This feat takes a series of circumstances to transpire. Good pitching, solid defense and even a little luck must play into the final equation. Who would believe that on the very night The Philadelphia Phillies TROUNCED The Cincinnati Reds 22-1 at Citizens Bank (Pinball) Park--Denver, Colorado would be the venue of a Mile High Wonder--The 8th 1-0 Game in The History of Coors Field.

Astonishing, Fascinating, A Total Surprise--this game is the very reason I love The Great Game so much. Something never witnessed before by me played out tonight. A ballpark known for giving up big scores--was tamed. Wonderful to watch, although it would have been far nicer to see the final tallies reversed.

PS: The African Queen and I still can't believe that final score--nor the one from Philly. Also, We still can't believe Our Washington Nationals didn't score in that 7th frame tonight. And it's absolutely amazing how well Jason Marquis has been all season for Colorado. He looks really good and strong. Much like Craig Stammen was himself this evening. Our Rookie Pitcher has nothing to be ashamed of for taking this loss. His fastball was sinking well. We like his aggressiveness and willingness to let his fielders behind him make the outs. After giving up that one run in the 1st and saved from further damage by Cristian Guzman, Ronnie Belliard and Nick Johnson turning an inning ending double play--Craig settled down, was barely touched, and showed a confidence worth wanting to see repeated from here on out in 2009 by Our Young Starting Pitchers.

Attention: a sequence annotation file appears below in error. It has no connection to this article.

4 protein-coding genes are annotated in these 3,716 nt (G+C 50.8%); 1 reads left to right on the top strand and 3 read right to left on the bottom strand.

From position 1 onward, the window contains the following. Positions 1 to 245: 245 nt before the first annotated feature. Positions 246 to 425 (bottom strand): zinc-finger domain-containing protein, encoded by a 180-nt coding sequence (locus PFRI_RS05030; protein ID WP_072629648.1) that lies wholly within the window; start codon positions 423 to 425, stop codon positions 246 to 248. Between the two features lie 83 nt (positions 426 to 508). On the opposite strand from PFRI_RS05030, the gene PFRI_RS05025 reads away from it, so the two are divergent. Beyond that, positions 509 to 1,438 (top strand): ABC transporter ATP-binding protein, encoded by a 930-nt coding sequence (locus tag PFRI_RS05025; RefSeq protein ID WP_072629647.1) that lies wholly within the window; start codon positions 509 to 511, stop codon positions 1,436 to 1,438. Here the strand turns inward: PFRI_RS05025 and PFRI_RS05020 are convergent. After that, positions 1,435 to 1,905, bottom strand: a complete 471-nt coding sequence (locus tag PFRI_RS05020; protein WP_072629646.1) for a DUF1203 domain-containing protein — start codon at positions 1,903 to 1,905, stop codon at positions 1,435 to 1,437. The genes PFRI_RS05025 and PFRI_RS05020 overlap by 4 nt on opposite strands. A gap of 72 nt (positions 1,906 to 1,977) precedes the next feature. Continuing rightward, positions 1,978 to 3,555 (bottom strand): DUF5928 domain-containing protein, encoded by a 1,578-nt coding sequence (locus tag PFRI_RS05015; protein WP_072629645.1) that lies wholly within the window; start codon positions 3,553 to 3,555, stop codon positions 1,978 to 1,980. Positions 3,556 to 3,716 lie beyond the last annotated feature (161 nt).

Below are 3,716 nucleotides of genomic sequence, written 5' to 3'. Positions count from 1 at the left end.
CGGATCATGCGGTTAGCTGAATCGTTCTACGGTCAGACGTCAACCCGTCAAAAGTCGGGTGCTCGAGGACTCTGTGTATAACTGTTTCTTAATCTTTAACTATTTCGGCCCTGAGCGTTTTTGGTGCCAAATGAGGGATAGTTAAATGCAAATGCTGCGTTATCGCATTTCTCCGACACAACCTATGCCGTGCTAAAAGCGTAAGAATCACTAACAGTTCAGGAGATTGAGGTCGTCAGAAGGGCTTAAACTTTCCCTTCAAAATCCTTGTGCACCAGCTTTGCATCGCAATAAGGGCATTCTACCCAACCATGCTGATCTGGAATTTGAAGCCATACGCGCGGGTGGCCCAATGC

One of these days--Our Washington Nationals are going to win more of these close, low scoring games. And when they do, Our Young Guns will reap their rewards of their hard work--when their personal victories begin to mount.

Tonight's InGame Photos--David Zalubowski (AP)

1 comment:

SenatorNat said...

Three truly marvelous pitching starts in a row by Lannan, Olsen, and Stammen - you really cannot ask for more. I am looking forward to Z-Mann tonight and then Detwiler bouncing back tomorrow afternoon. I am very anxious and hopeful that we can put five great starts together back-to-back as the first half of the season draws to a close. Only Guz has an error in the three games - Morgan obviously sparking some great defense, with lots of double plays and Nick superb last night, too. Bullpen well rested and if Bergmann can pull it together now, it could actually be a sound bullpen for the second half, a miracle!